Finally, a lot of people fail to realize that there are plenty of situations where you can have both encryption and relative trust without needing the services of a public certificate authority. Anyone can set up their own CA and distribute the root certificate to all computers and devices that need them. This works fine for a corporate intranet or VPN, for example.
First, the researchers made a nanodevice with two slots that could accommodate so-called "DNA cassettes" in a programmable way. The DNA cassettes themselves have free ends that can only bond with complementary DNA. Each of the DNA cassettes has an 'A' end (that can only bond with other A-type molecules) and a 'B' end (I'm simplifying this greatly; 'A' has nothing to do with adenine). The cassettes can be inserted into the two slots with either the 'A' end up or the 'B' end up. So this means there are a total of four states for the device: (1) first slot: A up, B down; second slot: A up, B down; (2) first slot: A down, B up; second slot: A up, B down, etc. The researchers were then able to take four target molecules (one for each of the four programmable states) and show that they bonded to their complementary state. Further, by developing an error-correcting scheme, they were able to get the fidelity of the bonding to 'apparently flawless' levels (quoting FTA, more on this in a sec).
A little more explanation is in order. All of the target molecules have an 'A' and 'B' marker on both ends of their strand. Now, say for example the nanodevice is in state 2: 1A down, 1B up, 2A up, 2B down. The complementary molecule to bind this state would have four markers with 'A' oriented downward and 'B' oriented upward on one end of the strand, and 'A' orented upward and 'B' oriented downward on the other end of the strand. The problem with this is that other target molecules which aren't complementary can still bind. For example, the target for the 1A up, 1B down, 2A down, 2B up would fit equally well into this binding pocket upside down. Also, any of the target molecules can bind with half of the binding pocket, leaving the non-complementary end either dangling or only loosely bound. The researchers get around these two problems using their error-correction scheme. It turns out that the correct target molecules bind more tightly to their complements than the incorrect ones. By heating the devices slightly, the researchers can dissociate the incorrect binding while keeping the correct binding intact. This is, I believe, what was meant by the phrase '100% accuracy.' So, in short, it's still exciting research, at least from my point of view, but no one's moving individual atoms with 100% accuracy or any of the hyper-exaggerated nonsense that I've been reading here.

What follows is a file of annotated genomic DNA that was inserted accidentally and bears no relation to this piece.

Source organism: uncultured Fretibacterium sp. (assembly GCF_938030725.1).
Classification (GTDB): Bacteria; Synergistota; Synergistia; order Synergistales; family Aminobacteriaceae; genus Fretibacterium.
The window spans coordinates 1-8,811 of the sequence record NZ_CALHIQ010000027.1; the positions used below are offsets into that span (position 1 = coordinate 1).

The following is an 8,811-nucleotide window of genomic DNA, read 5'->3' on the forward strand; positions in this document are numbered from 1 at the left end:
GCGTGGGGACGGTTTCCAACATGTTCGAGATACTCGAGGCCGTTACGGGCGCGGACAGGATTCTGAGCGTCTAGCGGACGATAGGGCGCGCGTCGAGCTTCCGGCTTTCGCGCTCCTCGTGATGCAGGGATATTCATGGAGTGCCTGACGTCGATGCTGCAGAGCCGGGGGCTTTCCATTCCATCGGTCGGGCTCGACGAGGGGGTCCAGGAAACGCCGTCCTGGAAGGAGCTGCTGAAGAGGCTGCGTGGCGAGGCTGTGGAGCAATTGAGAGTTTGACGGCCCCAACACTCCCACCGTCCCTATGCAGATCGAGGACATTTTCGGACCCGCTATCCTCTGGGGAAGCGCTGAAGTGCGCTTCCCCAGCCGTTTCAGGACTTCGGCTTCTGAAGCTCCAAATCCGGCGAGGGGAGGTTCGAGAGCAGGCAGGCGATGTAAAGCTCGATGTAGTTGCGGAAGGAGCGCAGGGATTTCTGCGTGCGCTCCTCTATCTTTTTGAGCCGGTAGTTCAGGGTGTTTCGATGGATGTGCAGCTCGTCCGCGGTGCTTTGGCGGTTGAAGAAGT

Phones already control software through the accelerometer data- namely switching between portrait and landscape when you turn the phone sideways.
Besides, I like the idea, but the reason you want it is finger smudging? Wash your hands and stop picking your nose.
Linens'N'Shit is closing...
I've always called it "Sheets-N-Shit".
The faster I go, the behinder I get. -- Lewis Carroll